• "It's really hard to design products by focus groups. A lot of times, people don't know what they want until you show it to them." -- <a href="http://www.businessweek.com/bwdaily/dnflash/may1998/nf80512d.htm" target="_hplink">BusinessWeek interview, May 1998 </a>

  • "Picasso had a saying: 'Good artists copy, great artists steal.' We have always been shameless about stealing great ideas...I think part of what made the Macintosh great was that the people working on it were musicians, poets, artists, zoologists and historians who also happened to be the best computer scientists in the world." --<a href="http://www.youtube.com/watch?v=CW0DUg63lqU" target="_hplink"> 1994</a>

  • "[Y]ou can't connect the dots looking forward; you can only connect them looking backwards. So you have to trust that the dots will somehow connect in your future. You have to trust in something -- your gut, destiny, life, karma, whatever. This approach has never let me down, and it has made all the difference in my life." <a href="http://news.stanford.edu/news/2005/june15/jobs-061505.html" target="_hplink">-- Stanford University commencement address, June 2005.</a>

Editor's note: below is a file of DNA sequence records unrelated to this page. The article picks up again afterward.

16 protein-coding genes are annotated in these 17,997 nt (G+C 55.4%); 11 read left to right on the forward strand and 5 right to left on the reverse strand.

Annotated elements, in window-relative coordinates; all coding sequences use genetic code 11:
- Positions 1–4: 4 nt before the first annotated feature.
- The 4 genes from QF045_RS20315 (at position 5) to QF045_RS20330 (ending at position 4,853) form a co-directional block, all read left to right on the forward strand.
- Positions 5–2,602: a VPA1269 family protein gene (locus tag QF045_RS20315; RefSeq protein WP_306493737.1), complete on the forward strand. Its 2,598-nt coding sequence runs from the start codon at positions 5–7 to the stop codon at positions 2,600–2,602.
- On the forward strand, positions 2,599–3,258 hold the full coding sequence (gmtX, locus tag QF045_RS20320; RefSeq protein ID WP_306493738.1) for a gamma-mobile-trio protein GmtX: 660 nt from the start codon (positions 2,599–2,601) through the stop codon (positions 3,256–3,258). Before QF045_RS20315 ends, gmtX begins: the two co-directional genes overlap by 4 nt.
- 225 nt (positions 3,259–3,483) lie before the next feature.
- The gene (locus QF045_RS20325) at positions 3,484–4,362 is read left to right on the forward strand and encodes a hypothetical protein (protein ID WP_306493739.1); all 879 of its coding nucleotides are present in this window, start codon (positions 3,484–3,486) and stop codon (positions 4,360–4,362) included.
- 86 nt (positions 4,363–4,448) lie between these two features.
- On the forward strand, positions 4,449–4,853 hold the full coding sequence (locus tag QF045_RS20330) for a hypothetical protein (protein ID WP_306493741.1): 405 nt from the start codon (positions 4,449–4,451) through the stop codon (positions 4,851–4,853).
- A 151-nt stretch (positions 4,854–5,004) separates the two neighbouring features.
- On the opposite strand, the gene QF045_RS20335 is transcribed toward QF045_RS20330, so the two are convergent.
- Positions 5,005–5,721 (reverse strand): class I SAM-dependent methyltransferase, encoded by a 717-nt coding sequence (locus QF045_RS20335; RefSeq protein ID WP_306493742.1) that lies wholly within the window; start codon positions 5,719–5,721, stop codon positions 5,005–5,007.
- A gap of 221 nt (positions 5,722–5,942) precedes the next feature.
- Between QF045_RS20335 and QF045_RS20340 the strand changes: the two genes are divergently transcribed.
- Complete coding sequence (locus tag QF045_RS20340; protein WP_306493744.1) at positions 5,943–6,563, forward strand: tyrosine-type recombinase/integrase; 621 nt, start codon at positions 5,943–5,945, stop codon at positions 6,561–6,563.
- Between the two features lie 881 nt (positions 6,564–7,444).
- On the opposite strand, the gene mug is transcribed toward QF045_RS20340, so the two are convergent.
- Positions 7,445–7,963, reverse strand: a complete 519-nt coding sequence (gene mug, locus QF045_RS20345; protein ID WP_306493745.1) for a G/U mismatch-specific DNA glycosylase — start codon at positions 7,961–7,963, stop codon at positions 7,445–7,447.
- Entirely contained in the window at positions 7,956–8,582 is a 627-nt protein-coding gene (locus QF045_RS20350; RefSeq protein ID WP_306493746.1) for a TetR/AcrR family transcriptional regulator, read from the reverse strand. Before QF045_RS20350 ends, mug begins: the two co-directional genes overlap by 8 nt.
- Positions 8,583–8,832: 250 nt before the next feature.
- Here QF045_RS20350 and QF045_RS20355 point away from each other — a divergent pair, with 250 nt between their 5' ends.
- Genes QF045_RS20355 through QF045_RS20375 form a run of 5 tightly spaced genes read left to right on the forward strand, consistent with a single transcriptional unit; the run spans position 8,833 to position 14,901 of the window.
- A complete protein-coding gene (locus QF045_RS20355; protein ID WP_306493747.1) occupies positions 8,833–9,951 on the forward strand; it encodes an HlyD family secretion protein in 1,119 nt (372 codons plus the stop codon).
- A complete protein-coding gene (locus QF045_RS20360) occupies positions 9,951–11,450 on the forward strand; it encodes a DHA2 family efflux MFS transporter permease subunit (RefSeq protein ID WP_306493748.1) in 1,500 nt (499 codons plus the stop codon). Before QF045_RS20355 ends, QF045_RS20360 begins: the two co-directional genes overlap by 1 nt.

• "My sex life is pretty good these days, Walt. How's yours?" -- Jobs's response to a question from Walt Mossberg about how Jobs feels about Google and if he feels "betrayed." <a href="http://www.huffingtonpost.com/2010/06/02/steve-jobs-all-things-dig_n_597818.html#s95757&title=On_Sex_And" target="_hplink"> (June, 2010)</a> (Jobs also added, "Well they decided to compete with us. We didn't go into the search business.")